Wednesday, June 11, 2014

Simply Singing

I was blessed today with the opportunity to simply sing at a funeral service.

My deepest and sincerest condolences to out to the Severen family at the loss of Arlie Mae.  May God's loving arms surround you during this time of grief.

But I thank you for the opportunity simply to lend my voice in worship.

It's not often that I get to do things simply when it comes to worship anymore.  Usually, I'm heavily involved in the planning and implementation of said worship.  Usually, I'm having to sweat a million details to make sure it all comes together. 

But this time, I just had to sing.  "In the Garden."  "How Great Thou Art."  Worship.  Praise God and pray that through my singing, others may be touched with grace.

There is something about singing and listening to others sing which does this.  I cannot tell you how many times I have been surrounded in worship with voices raising all around and felt the goosebumps arise.  I cannot tell you how music has helped the message of Christ's love sink in.

A precious memory of childhood:

Before my home congregation moved from downtown Robstown, TX to its current location near Calallen, my mother was asked to offer special music to the congregation during the offering.  She played the piano and sang, "What Wondrous Love is This?"  I can remember that moment clearly.  The final verse exclaims:

And when from death I'm free, I'll sing on, I'll sing on
And when from death I'm free; I'll sing on
And when from death I'm free, I'll sing His love for me
And through eternity, I'll sing on, I'll sing on
And through eternity, I'll sing on.

I remember the pastor standing after mom's solo and saying, "I just wanted you to keep singing on."  And I agreed.  Mom has a beautiful voice.

More and more, though, I tend to see people believe that you need a beautiful voice to sing.  You need to be able to put things together perfectly--like all those singers on television; the radio; on MP3 players.  If I don't sound like that, I shouldn't be singing.

First off, no one sounds like that.  You don't need talent to sing anymore.  They have something called autotune.  Most of those folks parading around up there these days don't have all that much talent--they have a look.  The talent is supplied by computer enhancement.  (There are some really good singers, though.  Hello Pentatonix!)  I think this is detrimental to those who want to sing but feel inadequate.

Second, you learn to sing by singing.  Your vocal cords will not get in shape until you stretch them, and stretching comes by using.  They will begin producing better sound the more you use them and train them.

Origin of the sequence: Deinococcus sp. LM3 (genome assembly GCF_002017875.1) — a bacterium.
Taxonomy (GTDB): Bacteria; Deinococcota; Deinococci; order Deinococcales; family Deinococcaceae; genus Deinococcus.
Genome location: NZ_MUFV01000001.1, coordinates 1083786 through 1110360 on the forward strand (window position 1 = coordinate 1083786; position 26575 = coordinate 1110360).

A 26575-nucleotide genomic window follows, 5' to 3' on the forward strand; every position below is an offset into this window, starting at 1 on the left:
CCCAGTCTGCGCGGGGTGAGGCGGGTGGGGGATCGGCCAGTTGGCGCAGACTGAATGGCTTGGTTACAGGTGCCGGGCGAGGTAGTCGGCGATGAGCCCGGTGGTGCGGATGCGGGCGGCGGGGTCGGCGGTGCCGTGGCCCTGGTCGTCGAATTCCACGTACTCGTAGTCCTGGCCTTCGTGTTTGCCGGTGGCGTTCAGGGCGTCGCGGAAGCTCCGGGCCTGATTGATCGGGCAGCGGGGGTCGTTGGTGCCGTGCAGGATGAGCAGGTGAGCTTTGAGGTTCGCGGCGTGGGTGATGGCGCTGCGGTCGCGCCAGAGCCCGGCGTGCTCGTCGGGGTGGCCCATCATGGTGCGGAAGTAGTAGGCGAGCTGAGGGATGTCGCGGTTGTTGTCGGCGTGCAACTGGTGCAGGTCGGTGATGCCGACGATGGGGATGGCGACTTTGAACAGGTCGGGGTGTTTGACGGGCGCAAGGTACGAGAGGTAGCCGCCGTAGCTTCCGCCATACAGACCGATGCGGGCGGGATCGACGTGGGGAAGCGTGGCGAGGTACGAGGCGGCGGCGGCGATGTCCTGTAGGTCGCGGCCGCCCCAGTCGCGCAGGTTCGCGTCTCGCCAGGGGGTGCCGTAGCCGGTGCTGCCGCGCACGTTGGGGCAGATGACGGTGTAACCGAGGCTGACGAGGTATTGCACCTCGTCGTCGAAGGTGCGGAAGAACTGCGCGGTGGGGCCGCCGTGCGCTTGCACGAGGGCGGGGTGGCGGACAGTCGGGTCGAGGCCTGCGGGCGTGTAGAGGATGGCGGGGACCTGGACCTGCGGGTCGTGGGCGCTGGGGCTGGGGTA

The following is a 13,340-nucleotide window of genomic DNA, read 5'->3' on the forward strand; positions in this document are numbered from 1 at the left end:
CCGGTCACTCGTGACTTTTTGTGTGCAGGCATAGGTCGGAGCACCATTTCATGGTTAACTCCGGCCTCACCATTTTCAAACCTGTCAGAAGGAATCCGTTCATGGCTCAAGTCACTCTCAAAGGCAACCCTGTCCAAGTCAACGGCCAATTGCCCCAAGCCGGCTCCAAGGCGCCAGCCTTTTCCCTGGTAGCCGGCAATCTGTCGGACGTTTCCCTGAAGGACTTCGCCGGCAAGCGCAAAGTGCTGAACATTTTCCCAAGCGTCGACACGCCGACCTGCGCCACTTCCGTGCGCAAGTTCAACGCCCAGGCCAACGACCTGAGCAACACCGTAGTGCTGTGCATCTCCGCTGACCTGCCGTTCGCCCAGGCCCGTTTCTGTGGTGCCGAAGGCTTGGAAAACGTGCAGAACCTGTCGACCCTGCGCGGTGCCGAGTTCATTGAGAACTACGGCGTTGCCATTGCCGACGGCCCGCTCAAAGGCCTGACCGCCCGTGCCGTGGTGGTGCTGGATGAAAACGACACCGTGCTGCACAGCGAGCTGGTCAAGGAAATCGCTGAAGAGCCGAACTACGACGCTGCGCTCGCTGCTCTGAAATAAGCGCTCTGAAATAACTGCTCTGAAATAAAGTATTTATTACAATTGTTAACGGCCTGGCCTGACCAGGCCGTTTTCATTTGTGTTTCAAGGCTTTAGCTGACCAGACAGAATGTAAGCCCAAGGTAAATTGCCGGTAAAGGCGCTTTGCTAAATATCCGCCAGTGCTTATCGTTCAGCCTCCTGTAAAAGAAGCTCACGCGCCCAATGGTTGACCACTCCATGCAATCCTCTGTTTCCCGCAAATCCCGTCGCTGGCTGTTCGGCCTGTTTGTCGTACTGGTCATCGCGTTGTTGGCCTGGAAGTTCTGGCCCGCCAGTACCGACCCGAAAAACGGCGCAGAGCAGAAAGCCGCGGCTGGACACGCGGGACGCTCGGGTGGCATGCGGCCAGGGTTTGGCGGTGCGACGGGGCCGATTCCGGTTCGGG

Third, I know that doesn't mean squat when you are self-conscious.  Believe me, I am right there with you--or at least I was.  Another memory from long ago:

On more than a few occasions, my mother tried to get me to sing in church.  I wouldn't.  I absolutely refused.  I was too self-conscious.  I didn't want to make a fool out of myself because I didn't think I could sing.  Mom would literally elbow me right in the middle of church and say, "SING!!"  So, what did yours truly do?  Mouth the words. Yep, lip sync.  Lips moved, but no sound issued forth.  I thought I was clever.

But I missed out on an opportunity.  I missed out on training the vocal instrument God had given me.  And it's taken more time than it needed to discover, I've got a pretty good instrument--an instrument I can use to God's glory.

Which brings us back to that whole fear and self-conscious thing.  I know the standard argument is, "It doesn't matter what others think, you should just sing."  That argument never worked on me.  Never.  I'm pretty sure it won't work on anyone who reads this snippet.  So, let me try something else.

Singing is integral to worship.  All through scripture, people raised their voice in singing songs of praise and thanksgiving to God.  Why?  Well, they knew what God had done for them.  They knew that God had created them; provided for them; delivered them; loved them; nurtured them.  We know that God took on human flesh and died for us while we were still sinners.  We know that God took on human flesh and reconciled the world unto Himself.  When that news sinks in, it produces great joy--a joy that cannot remain silent.  That joy wants to be let out.  It wants to be expressed.  It wants to find a voice.  And that voice wants to sing.

I'm not going to argue with you and tell you to sing.  I want you to know God's great love for you.  I want you to know just what He did for you because of that love for you.  I want that to penetrate your heart. 

Once it affects your heart, it will impact your vocal cords.

Once it affects your vocal cords, you will do what I got to do today at a funeral.

Simply sing.

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